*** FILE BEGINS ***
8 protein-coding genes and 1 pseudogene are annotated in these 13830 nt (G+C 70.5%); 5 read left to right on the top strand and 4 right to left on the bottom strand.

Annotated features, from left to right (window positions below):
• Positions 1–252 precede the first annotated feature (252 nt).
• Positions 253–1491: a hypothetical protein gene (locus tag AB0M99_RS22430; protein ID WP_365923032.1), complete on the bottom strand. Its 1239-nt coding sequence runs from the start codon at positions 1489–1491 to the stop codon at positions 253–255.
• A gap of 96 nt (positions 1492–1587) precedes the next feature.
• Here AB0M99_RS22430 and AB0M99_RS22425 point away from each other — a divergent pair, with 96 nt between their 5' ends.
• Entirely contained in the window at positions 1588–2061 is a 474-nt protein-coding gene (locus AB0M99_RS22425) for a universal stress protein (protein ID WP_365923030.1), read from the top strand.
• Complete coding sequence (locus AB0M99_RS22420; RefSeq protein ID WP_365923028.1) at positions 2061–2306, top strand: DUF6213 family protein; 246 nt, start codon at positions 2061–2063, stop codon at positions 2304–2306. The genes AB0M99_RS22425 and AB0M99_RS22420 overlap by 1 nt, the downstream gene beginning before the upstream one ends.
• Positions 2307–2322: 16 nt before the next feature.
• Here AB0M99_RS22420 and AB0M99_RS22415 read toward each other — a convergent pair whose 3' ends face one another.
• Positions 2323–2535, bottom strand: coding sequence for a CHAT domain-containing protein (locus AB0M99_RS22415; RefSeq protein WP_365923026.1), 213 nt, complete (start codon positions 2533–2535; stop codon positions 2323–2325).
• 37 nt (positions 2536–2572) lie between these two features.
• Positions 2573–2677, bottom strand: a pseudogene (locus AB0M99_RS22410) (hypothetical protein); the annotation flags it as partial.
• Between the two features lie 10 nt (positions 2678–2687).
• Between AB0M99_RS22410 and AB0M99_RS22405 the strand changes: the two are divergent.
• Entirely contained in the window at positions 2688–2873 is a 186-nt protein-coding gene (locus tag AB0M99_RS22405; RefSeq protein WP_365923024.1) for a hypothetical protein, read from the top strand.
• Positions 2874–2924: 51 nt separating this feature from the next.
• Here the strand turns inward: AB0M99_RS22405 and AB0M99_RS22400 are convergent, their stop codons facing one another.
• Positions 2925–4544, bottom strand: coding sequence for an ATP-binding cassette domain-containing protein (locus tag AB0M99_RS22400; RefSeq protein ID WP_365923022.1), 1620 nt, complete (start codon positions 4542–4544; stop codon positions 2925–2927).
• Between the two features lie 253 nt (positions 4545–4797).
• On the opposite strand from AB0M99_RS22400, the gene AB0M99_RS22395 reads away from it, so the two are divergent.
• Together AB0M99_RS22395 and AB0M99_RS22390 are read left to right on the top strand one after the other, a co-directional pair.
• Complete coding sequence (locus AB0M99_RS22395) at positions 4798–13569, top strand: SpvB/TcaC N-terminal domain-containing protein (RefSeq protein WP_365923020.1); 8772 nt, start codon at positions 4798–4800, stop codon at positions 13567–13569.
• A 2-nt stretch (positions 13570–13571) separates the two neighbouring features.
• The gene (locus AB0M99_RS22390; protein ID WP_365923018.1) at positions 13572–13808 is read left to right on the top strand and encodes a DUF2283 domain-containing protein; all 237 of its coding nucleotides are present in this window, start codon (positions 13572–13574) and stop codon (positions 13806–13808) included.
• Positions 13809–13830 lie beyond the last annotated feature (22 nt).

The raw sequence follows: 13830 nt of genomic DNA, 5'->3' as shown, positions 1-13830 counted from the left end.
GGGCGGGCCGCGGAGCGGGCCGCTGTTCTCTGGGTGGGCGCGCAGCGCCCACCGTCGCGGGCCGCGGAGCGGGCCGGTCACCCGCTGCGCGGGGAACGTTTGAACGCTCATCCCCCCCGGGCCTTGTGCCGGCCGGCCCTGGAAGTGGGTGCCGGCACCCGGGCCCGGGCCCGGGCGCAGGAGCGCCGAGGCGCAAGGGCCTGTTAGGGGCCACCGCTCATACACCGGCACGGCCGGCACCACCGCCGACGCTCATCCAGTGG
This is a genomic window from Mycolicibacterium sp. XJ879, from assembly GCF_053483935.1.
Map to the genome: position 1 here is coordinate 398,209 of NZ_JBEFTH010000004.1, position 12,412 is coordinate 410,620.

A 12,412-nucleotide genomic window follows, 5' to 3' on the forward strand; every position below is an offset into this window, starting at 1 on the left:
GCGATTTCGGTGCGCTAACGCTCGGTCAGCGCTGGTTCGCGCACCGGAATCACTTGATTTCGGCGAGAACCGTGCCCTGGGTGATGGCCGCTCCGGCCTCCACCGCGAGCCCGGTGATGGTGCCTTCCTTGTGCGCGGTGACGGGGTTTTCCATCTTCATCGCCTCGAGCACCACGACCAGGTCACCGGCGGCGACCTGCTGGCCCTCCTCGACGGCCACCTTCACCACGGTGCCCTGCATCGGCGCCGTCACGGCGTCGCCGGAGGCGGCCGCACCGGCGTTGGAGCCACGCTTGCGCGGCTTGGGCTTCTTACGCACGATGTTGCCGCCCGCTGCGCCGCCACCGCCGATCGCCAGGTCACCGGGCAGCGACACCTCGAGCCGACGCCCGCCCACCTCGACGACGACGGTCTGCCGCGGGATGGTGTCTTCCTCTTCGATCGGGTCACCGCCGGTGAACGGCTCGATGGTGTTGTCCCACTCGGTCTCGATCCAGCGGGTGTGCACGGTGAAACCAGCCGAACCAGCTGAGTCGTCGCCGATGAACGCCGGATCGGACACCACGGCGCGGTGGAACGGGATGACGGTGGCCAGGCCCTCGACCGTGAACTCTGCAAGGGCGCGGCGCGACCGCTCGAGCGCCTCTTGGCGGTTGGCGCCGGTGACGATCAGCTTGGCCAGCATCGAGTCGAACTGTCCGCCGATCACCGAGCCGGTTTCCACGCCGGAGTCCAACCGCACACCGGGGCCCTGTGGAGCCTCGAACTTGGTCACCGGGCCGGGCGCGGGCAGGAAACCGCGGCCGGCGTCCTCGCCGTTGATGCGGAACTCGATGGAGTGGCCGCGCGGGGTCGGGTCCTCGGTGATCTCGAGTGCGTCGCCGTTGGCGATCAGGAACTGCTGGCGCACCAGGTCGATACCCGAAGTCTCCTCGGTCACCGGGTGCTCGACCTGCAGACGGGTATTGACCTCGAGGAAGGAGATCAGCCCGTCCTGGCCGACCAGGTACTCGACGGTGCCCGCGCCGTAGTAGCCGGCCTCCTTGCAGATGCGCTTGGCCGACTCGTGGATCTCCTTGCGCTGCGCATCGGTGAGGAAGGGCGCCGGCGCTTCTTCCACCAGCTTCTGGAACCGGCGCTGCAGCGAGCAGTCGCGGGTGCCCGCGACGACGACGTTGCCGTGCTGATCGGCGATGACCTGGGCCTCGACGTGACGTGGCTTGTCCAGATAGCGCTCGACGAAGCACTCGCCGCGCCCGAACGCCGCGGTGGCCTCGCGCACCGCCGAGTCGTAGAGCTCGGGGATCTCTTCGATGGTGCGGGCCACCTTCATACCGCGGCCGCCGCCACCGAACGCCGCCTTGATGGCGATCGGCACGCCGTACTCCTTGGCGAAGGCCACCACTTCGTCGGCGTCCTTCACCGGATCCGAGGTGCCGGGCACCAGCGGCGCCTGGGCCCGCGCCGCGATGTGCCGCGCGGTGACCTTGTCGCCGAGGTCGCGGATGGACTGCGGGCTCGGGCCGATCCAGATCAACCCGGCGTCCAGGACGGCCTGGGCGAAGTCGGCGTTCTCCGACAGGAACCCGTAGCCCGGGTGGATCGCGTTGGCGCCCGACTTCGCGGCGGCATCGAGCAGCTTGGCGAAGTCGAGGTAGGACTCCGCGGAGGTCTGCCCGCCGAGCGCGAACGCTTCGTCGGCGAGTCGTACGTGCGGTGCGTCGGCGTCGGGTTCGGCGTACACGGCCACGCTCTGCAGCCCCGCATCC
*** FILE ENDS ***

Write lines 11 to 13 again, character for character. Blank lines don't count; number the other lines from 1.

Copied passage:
• Positions 2323–2535, bottom strand: coding sequence for a CHAT domain-containing protein (locus AB0M99_RS22415; RefSeq protein WP_365923026.1), 213 nt, complete (start codon positions 2533–2535; stop codon positions 2323–2325).
• 37 nt (positions 2536–2572) lie between these two features.
• Positions 2573–2677, bottom strand: a pseudogene (locus AB0M99_RS22410) (hypothetical protein); the annotation flags it as partial.